Philosophy of Literacy Education

3054 Words Jul 12th, 2011 13 Pages
Personal Philosophy of Literacy Education Throughout my first year as a middle school Language Arts teacher, I have developed a theoretical understanding of what I believe are the necessary components to providing a meaningful and generative environment in which students develop and expand literacy skills. The teaching of literacy needs to include a balance of reading, writing, speaking and listening activities, and needs to be a social endeavor that provides a variety of instructional strategies to meet the needs of all diverse learners. My teaching strategies, beliefs and personality that I bring to my classroom can be characterized as a blend of two types of philosophical theories: social constructivism and relational teaching and …show more content…
Literacy cannot be learned through multiple lessons taught solely in isolation. Instead, it must be learned in a comprehensive manner, in which various literacy skills are fully-integrated. Vygotsky (1987) is the theorist who appears to have had the greatest influence on literacy researchers working from a social constructivist perspective. Vygotsky’s approach to learning was holistic in nature, and he advocated the study of higher mental functions with all their complexity (Moll, 1990). Research on school literacy learning conducted from a social constructivist perspective suggests that students need to engage in authentic and relevant literacy activities, as opposed to rote memorization or repetitive worksheets contrived for practice (Au, 1998). The fourth element of my philosophy of literacy education is the importance of teaching literacy through bringing relevance, to establish a deep link between the students and the content. My student population is comprised of an array of diverse backgrounds, all coming together in my classroom. Literacy achievement of students of diverse backgrounds can be strengthened by moving from a mainstream orientation to a more diverse orientation, giving greater consideration to issues of ethnicity, primary language, and social class (Au, 1998). Themes in constructivist work encourage creating relevant learning experiences for students as a central part of literacy acquisition, including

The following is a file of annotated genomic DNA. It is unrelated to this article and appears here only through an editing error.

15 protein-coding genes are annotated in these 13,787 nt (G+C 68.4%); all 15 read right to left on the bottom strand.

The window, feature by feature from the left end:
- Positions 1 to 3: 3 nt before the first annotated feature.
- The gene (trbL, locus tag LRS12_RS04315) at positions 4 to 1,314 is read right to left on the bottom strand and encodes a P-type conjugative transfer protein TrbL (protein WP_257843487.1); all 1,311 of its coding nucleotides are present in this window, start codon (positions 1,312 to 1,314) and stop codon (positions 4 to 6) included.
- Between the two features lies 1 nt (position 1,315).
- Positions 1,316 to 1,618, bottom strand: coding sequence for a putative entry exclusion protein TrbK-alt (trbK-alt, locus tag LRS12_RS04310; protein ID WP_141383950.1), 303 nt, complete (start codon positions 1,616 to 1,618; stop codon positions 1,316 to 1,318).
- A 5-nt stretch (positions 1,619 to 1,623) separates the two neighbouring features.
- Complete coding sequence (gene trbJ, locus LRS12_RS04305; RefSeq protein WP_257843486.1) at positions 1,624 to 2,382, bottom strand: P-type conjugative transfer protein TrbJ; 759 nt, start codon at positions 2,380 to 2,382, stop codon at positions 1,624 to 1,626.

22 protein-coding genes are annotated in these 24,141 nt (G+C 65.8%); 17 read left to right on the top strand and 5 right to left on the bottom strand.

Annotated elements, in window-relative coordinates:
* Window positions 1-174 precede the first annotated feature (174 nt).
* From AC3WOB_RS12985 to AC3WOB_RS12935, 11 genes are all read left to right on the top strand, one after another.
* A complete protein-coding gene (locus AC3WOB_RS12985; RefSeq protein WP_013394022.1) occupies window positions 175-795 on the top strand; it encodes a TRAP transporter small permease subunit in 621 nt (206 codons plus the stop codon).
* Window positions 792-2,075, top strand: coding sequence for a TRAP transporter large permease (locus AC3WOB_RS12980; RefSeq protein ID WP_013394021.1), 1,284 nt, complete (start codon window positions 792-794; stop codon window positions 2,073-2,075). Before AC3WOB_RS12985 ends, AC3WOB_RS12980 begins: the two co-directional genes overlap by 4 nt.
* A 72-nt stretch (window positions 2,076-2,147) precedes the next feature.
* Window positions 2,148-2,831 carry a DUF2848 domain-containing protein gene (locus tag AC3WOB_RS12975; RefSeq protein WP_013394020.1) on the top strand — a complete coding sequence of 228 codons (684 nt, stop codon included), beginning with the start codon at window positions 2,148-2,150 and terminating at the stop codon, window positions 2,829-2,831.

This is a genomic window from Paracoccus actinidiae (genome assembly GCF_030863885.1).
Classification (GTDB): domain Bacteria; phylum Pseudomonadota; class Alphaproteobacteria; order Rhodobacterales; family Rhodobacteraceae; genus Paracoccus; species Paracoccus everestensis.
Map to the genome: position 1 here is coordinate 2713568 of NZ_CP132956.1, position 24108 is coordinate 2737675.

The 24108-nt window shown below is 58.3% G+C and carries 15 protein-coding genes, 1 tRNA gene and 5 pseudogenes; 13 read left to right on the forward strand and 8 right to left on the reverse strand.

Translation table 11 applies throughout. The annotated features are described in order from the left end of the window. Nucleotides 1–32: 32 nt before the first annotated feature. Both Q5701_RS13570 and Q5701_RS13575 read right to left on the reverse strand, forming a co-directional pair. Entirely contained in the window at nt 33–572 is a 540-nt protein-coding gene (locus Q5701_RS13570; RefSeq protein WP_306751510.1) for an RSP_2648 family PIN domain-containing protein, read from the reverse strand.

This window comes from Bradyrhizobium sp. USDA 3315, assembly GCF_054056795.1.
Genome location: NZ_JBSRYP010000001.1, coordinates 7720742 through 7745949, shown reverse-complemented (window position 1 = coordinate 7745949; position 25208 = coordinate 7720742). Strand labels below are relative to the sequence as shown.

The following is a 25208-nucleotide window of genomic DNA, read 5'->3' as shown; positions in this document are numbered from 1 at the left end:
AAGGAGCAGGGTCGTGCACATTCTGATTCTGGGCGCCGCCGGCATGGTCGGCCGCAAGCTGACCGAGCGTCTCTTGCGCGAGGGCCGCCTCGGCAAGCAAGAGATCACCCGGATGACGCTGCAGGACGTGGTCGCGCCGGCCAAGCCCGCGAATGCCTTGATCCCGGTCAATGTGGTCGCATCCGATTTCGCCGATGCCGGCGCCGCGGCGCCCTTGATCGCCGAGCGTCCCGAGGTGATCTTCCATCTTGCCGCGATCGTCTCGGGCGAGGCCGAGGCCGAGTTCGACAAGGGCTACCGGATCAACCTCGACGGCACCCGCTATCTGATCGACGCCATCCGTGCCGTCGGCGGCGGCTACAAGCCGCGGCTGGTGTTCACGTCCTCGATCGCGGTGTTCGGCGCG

Open Document